What the US can learn from India on climate change and energy access

India’s Prime Minister Modi recently said it would be “morally criminal” not to act against global warming. He’s right, says the Rockefeller Foundation’s Rajiv Shah.

When India’s Prime Minister Narendra Modi meets with President Donald Trump this week in Washington, it will be a telling encounter – not only for the US-India relationship, but for the future of global action on climate change and renewable energy.

In this, they are polar opposites: as the US government is rejecting clean energy investment and sustainability around the globe, the Indian government has been pushing for an energy revolution.

Indeed, with the United States’ retreat from the Paris climate agreement leaving a void in global leadership, it may be Prime Minister Modi – with his bold renewable energy agenda, “power for all” commitment, and push for widespread adoption of LED light bulbs – who steps up to the plate. He recently said it would be “morally criminal” not to act against global warming. He’s right.

From my experience as a member of the Obama administration, I know how seriously Prime Minister Modi takes power and energy. When he first visited the White House in 2014, he told us it was his number-one issue for India’s development.

While India and America did set different benchmarks under the Paris agreement, critics of this miss the point: the countries are at very different stages of economic development, and therefore face different challenges that are directly linked to their economic maturity.

Here’s why. More than 230 million Indian citizens, most in rural areas, are locked out of the modern economy because they lack sufficient access to electricity to power their daily lives, communities and businesses.

This means if children want to read or study after dark, they are forced to use kerosene lamps that are a fire hazard and an extremely poor source of illumination. Men, women and children are subjected to unlit roads, forcing them to navigate decrepit infrastructure as they set out for work and school before dawn.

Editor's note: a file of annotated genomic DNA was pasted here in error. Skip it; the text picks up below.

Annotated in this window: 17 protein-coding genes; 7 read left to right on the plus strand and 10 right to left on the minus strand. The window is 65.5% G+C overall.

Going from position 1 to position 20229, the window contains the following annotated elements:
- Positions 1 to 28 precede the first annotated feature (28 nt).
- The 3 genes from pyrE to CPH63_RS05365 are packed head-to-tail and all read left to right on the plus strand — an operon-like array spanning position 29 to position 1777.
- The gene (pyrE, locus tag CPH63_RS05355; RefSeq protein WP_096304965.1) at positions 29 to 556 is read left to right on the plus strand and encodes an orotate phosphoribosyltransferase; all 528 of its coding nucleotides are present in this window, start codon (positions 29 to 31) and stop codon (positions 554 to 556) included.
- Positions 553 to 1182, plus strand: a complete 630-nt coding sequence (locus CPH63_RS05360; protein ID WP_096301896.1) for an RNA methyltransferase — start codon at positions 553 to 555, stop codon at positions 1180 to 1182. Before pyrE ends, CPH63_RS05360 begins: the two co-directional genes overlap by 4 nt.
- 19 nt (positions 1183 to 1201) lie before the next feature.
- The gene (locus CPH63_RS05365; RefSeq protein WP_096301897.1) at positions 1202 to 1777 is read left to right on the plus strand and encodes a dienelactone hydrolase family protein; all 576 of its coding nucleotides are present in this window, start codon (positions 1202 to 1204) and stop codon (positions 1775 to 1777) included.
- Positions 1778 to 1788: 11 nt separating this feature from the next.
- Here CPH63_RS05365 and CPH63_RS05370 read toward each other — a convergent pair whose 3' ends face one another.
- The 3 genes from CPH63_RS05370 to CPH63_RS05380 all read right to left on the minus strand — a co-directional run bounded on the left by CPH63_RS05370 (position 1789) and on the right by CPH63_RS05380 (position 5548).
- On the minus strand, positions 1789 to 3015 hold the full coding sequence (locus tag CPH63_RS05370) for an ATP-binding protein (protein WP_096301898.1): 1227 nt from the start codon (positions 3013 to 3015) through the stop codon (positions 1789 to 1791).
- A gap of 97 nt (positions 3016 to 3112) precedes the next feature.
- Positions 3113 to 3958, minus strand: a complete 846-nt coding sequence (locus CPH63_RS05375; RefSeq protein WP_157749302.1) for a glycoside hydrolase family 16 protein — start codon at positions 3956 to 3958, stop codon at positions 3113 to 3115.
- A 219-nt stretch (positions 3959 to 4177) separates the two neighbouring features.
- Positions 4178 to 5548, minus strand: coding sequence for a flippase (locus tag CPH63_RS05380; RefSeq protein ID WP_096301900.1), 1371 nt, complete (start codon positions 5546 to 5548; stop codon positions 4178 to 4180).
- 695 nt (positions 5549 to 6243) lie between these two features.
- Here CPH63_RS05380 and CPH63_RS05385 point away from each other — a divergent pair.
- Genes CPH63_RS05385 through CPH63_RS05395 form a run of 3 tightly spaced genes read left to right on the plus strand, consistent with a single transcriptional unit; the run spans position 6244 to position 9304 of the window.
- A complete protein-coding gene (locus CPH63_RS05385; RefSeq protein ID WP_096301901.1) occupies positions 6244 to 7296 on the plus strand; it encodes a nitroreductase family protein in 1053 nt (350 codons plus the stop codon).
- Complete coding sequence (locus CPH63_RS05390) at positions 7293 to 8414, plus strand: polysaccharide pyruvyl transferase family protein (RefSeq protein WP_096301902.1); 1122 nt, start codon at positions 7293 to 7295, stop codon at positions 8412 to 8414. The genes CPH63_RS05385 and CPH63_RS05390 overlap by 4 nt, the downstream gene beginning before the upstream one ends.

India is not alone. Many other emerging economies hunger for power that can help their citizens lift themselves out of poverty and reach their full potential. Because if you provide reliable and sufficient electricity, social and economic development will follow.

The Rockefeller Foundation’s Smart Power for Rural Development programme in India is creating a not-for-profit partnership with entrepreneurs, governments, and scientists that is bringing innovative renewable electricity solutions to rural villages.

We identify villages where solar energy can be routed, through a mini-grid, to homes and businesses while also providing power to nearby cell phone towers. Because of these partnerships, today India has the largest cluster of these renewable energy mini-grids, which now reach more than 110 villages and have changed lives for 40,000 people.

In village after village, the results are promising. With tools and machines powered by reliable electricity, carpenters and tailors have more than doubled their productivity. Dairy farmers built cold storage facilities to keep fresh farm produce from spoiling overnight, letting them sell more at the market. Entrepreneurs have opened car washes, water purification and delivery systems, and computer training centers.

In dozens of villages, these families are now moving themselves out of poverty through their own hard work and enterprise.

Our work in India proves how innovative public-private partnerships can still bring people together to tackle tough problems, even one as seemingly complex as combating global warming and poverty at the same time.

In that spirit, leaders from US businesses, cities, state and local governments, community organisations, philanthropy, and other parts of our society should come together and recommit to a renewable energy revolution in America – regardless of how the Trump administration feels about the Paris agreement. 

Our work in India proves how innovative public-private partnerships can still bring people together to tackle tough problems, even one as seemingly complex as combating global warming and poverty at the same time.

Several states have been racing to harness the economic and jobs potential from renewable energy sources, including Republican-led states like Kansas and Oklahoma. A year or two from now, some may even generate as much as 50 per cent of their electricity from wind power. Apple recently invest $1 billion in clean energy, and Facebook and Microsoft committed $50 million to renewable energy microgrids. We should keep up and build on this progress.

Prime Minister Modi should be recognised for his leadership. Large-scale programmes on solar, wind, and hydro power will redefine India’s emerging role as a leader in clean energy, and our work together on behalf of the poorest Indian families will change the lives of tens of millions of people. If he continues to succeed, his will be an incredible legacy.

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